As herbalists, it’s important for us to learn about plants through hands-on experience, and we are richly rewarded for the time we invest in learning to live side-by-side with our herbs. As we grow them in our gardens and help the continuation of their species, they nurture our health in return. Because of the nature of how they work – whole plants helping whole bodies – it is very natural to form long-term relationships with them as we apply them in our lives. Rather than alienate us with harsh side effects, their steady nature earns our trust as they ease us back into right living. We learn to see them as our companions and our allies.
Building Relationships with Plants
Human to human relationships take time and effort, and relationships with plants are no different. There are many skills we need in order to best care for the herbs in our lives. How to plant seeds and tend them into seedlings, when to divide crowded plants to give them room to thrive, how much water and sun to give and what soil the plant likes the most are excellent ways to get the relationship off to a good start. Herbs are among the most forgiving of any plants – they are hardy and will often grow enthusiastically in conditions where other plants would struggle – but everyone likes a little TLC now and then! In return for a place in our gardens, herbs like monarda, valerian, and peony enchant us with unusual blossoms and fragrances to keep us company while we work, even as they support our bodies in many ways. Dandelion, chickweed, and burdock give us food as well as gifts for our health.
Outside of our gardens, it’s important to develop a sense of place within our local ecosystem – which plants live near us and what history do they carry with them? Many of our wild plants have ethnobotanical uses that predate the arrival of European explorers in the 1600s. We need to develop a sense of stewardship for our local plants. The trees and shrubs that create our forests, the wildflowers that grow in abandoned fields and along the roadside – all of them lend a unique personality to the wild places around us. As our ecological allies, these plants aren’t here just for us. Each one of them has a special niche and distinct purpose for the health of our environment – not just the health of our bodies.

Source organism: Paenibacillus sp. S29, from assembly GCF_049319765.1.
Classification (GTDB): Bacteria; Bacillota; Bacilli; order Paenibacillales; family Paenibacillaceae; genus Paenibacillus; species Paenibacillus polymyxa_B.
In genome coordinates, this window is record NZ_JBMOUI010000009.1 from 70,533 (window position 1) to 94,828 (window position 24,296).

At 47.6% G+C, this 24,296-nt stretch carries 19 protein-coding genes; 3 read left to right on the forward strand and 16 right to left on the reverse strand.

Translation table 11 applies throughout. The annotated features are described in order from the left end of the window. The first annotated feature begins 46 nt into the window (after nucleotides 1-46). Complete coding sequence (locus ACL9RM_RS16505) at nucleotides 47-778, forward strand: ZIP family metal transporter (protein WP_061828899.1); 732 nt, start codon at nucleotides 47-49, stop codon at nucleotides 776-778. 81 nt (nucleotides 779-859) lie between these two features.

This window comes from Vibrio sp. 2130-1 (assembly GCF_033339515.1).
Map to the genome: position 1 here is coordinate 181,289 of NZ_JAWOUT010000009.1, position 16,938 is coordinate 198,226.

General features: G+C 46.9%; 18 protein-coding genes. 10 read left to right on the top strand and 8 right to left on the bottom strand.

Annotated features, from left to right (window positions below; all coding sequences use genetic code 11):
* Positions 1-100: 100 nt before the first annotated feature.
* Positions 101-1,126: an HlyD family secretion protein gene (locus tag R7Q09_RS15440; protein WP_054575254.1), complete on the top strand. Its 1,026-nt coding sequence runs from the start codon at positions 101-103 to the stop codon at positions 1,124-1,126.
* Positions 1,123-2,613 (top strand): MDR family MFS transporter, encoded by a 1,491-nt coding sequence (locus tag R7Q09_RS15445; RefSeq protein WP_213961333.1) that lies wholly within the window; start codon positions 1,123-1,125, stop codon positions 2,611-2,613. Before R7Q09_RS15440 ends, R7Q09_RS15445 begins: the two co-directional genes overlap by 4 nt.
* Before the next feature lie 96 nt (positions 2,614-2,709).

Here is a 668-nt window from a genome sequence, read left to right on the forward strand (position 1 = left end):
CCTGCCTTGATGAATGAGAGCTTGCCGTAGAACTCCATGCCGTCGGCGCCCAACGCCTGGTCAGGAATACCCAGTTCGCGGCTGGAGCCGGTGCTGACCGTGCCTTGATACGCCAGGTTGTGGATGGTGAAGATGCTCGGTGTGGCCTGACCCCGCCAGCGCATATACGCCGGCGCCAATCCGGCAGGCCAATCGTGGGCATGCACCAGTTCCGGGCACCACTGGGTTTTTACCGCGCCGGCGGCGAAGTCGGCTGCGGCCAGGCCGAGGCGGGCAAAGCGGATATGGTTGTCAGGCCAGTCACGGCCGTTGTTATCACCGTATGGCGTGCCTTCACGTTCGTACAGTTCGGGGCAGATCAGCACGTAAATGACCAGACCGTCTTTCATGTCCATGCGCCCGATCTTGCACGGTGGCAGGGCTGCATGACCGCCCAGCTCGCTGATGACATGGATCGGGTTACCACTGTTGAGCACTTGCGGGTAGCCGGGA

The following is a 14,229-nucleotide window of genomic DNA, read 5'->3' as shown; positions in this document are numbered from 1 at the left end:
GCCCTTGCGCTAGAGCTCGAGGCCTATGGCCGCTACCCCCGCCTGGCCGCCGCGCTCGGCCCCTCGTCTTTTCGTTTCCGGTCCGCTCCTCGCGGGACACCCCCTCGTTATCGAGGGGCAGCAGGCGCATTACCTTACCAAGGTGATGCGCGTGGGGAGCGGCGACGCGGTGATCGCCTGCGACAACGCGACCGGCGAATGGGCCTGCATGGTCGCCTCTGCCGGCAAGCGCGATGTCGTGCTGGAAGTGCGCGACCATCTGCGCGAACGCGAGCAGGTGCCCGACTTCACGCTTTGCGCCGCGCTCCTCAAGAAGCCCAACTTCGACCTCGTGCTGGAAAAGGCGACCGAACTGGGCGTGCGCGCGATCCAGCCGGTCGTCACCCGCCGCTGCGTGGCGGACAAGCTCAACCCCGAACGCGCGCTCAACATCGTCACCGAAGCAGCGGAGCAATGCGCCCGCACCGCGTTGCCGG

Having herbs as our companions and allies means we must also learn about sustainable harvest in our gardens and in the wild. How do we best approach our plant allies in a way that ensures their survival as well as ours? How much is enough, and how much is too much?
A pertinent example of why this is so important is ramps (Allium tricoccum). Ramps is often wild harvested, yet it grows slowly. Very slowly. It reproduces mainly by creating new bulbs as its root system expands from year to year, and it can take more than ten years to recover from only a 10% harvest in an area. On the other hand, some annual herbs, especially domesticated plants like calendula, grow easily and abundantly from a handful of seed saved each year and replanted the next. As both our health companions and our ecological allies, we owe it to our plants to learn to keep our relationships in balance with mindful harvests and respectful use.
Going forward as we learn about our companions and allies in the plant world, we should try to learn about all aspects of our herbs – not just how to apply them for our health. They need us to learn how to care for them and how to carry on a relationship with the natural world just as much as we need them as part of our lives.
In return, they can offer us a comforting presence in our times of need, a cheery friendship in our gardens, and awe-inspiring greatness in the web of life that surrounds us even when we carelessly trample over it, unseeing.
If you are looking for more ways to deepen your relationship with plants as allies and companions, we invite you to learn more about our online herbal community. The Herbarium is a beautiful resource that includes in-depth herb profiles, photography, articles available nowhere else, and a forum where you can connect with a community of like-minded herbal enthusiasts.